Monday, June 06, 2016

Reflections on the Reason Rally (2016)

Today is my day of recovery after a five-day trip to Washington, DC. The last full day spent there was at the second Reason Rally. Last night, as I was unwinding from the somewhat grueling drive home, I caught up on social media where I saw a great many pros and cons about the rally.

There were some definite highlights...
  • Meeting Shelly Segal, Lawrence Krauss, Aron Ra and others
  • Running into friends I haven't seen in years
  • Seeing Penn Jillette and others
For some reason, the attendance was much lower than anticipated and only about 1/3 of the first Reason Rally.


I have some ideas that I'd like to share here.

While there is something romantic about holding this in front of the Lincoln Memorial around the reflection pool, it's not actually a great location if you want to get a large number of people together. That big water thing gets in the way. The only people who can actually get a decent view of the stage are the people who can afford the rather expensive VIP seats. This was actually the least of the problems, however.

The guest list was quite the smorgasbord of celebrities (at least one of whom had to cancel). And while seeing them is cool, is that really what the rally was about? When I think of a strong message of atheism, Johnny Depp's name isn't the first one that comes to mind.1 

The Beatles cover band, The Fab Four, were good performers but was this really the place for their performance? Maybe at one of the after parties, instead.2

The message got diluted. Yes, it's supposed to be about logic and reason but the last one really focused on atheists and atheist activism. This one, while attempting to be inclusive, watered down the message. While women's rights, LGBTQ rights and good science are all worthwhile, they have their own rallies and their own conventions. The only really firebrand atheist presentation was made by David Silverman who admonished those folks who shy away from calling themselves atheists.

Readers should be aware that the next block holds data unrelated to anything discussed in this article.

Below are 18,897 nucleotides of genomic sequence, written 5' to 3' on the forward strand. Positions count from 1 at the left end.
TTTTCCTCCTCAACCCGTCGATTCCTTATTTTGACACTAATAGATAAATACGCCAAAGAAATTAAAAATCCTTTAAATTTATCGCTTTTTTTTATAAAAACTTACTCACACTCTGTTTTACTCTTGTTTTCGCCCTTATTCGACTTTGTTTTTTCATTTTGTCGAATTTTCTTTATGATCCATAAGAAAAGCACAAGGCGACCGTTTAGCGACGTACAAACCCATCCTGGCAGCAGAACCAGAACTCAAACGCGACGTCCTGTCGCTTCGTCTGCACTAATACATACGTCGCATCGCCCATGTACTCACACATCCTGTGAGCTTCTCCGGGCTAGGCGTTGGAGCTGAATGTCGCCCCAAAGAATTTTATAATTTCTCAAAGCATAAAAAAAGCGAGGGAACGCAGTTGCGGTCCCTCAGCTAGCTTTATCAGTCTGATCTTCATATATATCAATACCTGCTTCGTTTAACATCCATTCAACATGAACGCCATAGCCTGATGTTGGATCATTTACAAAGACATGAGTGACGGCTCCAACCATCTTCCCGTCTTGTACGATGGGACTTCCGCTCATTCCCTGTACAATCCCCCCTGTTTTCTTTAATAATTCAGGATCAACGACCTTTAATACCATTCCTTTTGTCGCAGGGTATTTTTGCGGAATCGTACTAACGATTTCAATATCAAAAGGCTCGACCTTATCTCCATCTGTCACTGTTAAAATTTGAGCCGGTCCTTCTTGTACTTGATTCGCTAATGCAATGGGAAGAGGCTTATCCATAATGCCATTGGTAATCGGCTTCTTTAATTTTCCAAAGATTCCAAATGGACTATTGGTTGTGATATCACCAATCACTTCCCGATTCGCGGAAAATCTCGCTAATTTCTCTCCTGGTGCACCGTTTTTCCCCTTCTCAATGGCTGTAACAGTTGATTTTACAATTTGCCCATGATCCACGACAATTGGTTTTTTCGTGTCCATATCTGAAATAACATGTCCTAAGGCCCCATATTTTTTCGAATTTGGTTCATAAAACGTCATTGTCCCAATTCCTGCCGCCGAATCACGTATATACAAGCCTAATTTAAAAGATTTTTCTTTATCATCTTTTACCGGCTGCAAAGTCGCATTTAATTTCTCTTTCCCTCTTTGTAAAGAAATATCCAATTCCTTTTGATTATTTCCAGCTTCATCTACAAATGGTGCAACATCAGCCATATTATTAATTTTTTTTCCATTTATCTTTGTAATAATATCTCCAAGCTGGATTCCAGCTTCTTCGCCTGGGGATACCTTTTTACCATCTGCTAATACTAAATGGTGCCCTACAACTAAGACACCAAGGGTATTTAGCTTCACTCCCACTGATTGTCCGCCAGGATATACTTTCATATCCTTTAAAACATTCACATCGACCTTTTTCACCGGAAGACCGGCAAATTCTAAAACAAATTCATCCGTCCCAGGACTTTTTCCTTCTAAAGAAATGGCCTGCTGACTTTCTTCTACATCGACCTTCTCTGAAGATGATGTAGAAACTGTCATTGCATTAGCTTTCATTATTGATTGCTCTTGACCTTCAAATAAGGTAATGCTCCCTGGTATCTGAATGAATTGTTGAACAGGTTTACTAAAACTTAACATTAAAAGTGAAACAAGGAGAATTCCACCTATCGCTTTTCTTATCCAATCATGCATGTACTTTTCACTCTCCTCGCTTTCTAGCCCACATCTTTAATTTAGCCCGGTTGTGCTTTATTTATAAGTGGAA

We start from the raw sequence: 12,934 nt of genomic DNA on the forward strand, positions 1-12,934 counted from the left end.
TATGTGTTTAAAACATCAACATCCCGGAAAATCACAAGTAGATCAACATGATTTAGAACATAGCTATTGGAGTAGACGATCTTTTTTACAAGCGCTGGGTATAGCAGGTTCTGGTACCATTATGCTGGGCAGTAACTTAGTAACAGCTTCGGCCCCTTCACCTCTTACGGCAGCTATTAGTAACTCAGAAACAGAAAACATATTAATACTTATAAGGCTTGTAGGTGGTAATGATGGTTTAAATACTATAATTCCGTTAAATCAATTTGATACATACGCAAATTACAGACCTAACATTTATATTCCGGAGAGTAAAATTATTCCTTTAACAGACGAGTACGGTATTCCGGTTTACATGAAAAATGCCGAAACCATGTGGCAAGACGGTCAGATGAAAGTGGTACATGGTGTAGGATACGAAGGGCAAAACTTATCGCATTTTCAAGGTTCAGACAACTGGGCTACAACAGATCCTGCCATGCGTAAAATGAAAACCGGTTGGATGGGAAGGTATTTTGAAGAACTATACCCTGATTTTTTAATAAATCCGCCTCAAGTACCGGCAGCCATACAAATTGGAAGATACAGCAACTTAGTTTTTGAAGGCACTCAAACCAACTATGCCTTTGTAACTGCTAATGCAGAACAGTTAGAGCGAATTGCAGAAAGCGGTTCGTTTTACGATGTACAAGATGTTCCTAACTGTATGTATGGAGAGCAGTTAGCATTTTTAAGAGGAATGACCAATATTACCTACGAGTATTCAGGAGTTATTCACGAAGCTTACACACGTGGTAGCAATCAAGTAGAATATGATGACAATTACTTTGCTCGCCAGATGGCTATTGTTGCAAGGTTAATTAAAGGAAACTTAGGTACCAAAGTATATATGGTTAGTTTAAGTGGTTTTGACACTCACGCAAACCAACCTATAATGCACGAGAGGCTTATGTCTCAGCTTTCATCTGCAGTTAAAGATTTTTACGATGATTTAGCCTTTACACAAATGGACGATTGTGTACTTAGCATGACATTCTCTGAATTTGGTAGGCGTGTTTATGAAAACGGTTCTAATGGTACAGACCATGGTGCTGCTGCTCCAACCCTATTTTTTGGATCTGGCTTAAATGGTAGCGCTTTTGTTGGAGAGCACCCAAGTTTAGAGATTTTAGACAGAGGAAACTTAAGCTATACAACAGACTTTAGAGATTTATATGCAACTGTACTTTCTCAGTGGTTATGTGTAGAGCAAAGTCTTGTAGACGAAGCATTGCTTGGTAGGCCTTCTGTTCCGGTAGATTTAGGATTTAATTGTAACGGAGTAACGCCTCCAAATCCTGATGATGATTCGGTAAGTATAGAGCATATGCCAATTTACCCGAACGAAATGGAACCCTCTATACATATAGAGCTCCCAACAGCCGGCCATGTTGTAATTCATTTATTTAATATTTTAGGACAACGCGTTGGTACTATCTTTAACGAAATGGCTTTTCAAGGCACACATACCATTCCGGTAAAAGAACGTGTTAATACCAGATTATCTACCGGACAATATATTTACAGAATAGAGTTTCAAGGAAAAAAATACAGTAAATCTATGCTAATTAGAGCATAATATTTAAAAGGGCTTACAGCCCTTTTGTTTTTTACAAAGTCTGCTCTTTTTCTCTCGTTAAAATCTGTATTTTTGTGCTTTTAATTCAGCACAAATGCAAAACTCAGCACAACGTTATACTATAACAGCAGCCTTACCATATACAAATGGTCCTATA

While attempting to be inclusive, a good number of people were excluded. The atheist movement has become severely divided between those who want it to be all about atheism and those who want it to be about atheism and more. This has caused a fracture in the movement that needs to be fixed.

(Hold tight whilst I climb upon my soapbox.)

There is room for all of us under this tent. What we have in common is far greater than our differences. And while we need to recognize and celebrate our differences, those are not what atheism is about. Again, hold your own rallies. Have your own conventions. Organize under those banners on your own. I welcome it. I encourage it. I salute it. But the atheism movement is exactly that: a movement by, of and for atheists... of all stripes.

There are plenty of people out there who would gladly see us disappear completely. Why, then, are we fighting amongst ourselves and doing their work for them?

At this time, like no time in the past, we must unify to demonstrate that we are a force to be reckoned with. We will not be cast aside. We will not be used as political leverage by fundamentalists who see us as an evil annoyance. 

Together, we can be one of the largest voting blocs in the country... in the world... but only if we come together as one unified force.

And some of you really, really need to get over yourselves. It's not all about you.

I'll climb off my soapbox now.

1Don't get me wrong. I really like Johnny Depp. But what, if anything, has he done for the atheist movement?
2I was a bit surprised and disappointed by the after party I attended. Shelley Segal was the one bright spot. There was inadequate seating and one would think that with a $25 ticket price, there would at least be bottled water at less than $5 per bottle... and maybe some light snacks.